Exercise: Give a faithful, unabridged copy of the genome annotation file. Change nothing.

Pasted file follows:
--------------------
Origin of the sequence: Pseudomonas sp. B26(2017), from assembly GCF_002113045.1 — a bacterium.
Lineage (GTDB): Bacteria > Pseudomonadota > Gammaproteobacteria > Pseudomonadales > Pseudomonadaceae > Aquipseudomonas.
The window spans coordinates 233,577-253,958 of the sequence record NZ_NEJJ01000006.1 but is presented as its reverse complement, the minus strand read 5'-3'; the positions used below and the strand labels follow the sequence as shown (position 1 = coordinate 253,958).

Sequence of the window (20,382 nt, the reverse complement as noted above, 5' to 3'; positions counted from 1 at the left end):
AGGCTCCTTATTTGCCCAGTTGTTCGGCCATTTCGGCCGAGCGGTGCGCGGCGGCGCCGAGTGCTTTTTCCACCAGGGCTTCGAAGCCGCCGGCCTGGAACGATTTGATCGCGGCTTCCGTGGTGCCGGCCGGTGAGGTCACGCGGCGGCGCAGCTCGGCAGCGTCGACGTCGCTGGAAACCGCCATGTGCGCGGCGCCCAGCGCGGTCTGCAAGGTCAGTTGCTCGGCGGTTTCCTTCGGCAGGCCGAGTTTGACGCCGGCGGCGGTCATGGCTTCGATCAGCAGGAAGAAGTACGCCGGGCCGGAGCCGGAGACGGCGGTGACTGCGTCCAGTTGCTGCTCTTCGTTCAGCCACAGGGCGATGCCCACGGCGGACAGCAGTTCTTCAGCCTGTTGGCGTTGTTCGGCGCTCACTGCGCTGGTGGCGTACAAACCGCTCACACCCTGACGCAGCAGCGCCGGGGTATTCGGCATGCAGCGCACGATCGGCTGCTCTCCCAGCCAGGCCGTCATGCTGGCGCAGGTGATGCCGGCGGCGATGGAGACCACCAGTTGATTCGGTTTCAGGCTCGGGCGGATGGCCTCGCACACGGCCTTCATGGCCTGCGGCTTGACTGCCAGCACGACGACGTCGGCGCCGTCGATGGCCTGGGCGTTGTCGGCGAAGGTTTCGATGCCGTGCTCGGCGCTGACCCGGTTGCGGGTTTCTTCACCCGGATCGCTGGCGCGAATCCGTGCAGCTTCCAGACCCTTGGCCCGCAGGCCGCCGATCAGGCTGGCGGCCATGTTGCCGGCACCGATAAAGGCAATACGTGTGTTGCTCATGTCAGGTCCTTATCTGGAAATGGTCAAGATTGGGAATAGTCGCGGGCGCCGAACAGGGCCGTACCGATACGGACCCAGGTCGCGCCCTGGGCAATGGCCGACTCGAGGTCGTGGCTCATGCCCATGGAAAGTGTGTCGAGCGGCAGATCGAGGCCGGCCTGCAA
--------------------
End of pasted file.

Origin of the sequence: Pseudomonas sp. B26(2017), from assembly GCF_002113045.1 — a bacterium.
Lineage (GTDB): Bacteria > Pseudomonadota > Gammaproteobacteria > Pseudomonadales > Pseudomonadaceae > Aquipseudomonas.
The window spans coordinates 233,577-253,958 of the sequence record NZ_NEJJ01000006.1 but is presented as its reverse complement, the minus strand read 5'-3'; the positions used below and the strand labels follow the sequence as shown (position 1 = coordinate 253,958).

Sequence of the window (20,382 nt, the reverse complement as noted above, 5' to 3'; positions counted from 1 at the left end):
AGGCTCCTTATTTGCCCAGTTGTTCGGCCATTTCGGCCGAGCGGTGCGCGGCGGCGCCGAGTGCTTTTTCCACCAGGGCTTCGAAGCCGCCGGCCTGGAACGATTTGATCGCGGCTTCCGTGGTGCCGGCCGGTGAGGTCACGCGGCGGCGCAGCTCGGCAGCGTCGACGTCGCTGGAAACCGCCATGTGCGCGGCGCCCAGCGCGGTCTGCAAGGTCAGTTGCTCGGCGGTTTCCTTCGGCAGGCCGAGTTTGACGCCGGCGGCGGTCATGGCTTCGATCAGCAGGAAGAAGTACGCCGGGCCGGAGCCGGAGACGGCGGTGACTGCGTCCAGTTGCTGCTCTTCGTTCAGCCACAGGGCGATGCCCACGGCGGACAGCAGTTCTTCAGCCTGTTGGCGTTGTTCGGCGCTCACTGCGCTGGTGGCGTACAAACCGCTCACACCCTGACGCAGCAGCGCCGGGGTATTCGGCATGCAGCGCACGATCGGCTGCTCTCCCAGCCAGGCCGTCATGCTGGCGCAGGTGATGCCGGCGGCGATGGAGACCACCAGTTGATTCGGTTTCAGGCTCGGGCGGATGGCCTCGCACACGGCCTTCATGGCCTGCGGCTTGACTGCCAGCACGACGACGTCGGCGCCGTCGATGGCCTGGGCGTTGTCGGCGAAGGTTTCGATGCCGTGCTCGGCGCTGACCCGGTTGCGGGTTTCTTCACCCGGATCGCTGGCGCGAATCCGTGCAGCTTCCAGACCCTTGGCCCGCAGGCCGCCGATCAGGCTGGCGGCCATGTTGCCGGCACCGATAAAGGCAATACGTGTGTTGCTCATGTCAGGTCCTTATCTGGAAATGGTCAAGATTGGGAATAGTCGCGGGCGCCGAACAGGGCCGTACCGATACGGACCCAGGTCGCGCCCTGGGCAATGGCCGACTCGAGGTCGTGGCTCATGCCCATGGAAAGTGTGTCGAGCGGCAGATCGAGGCCGGCCTGCAA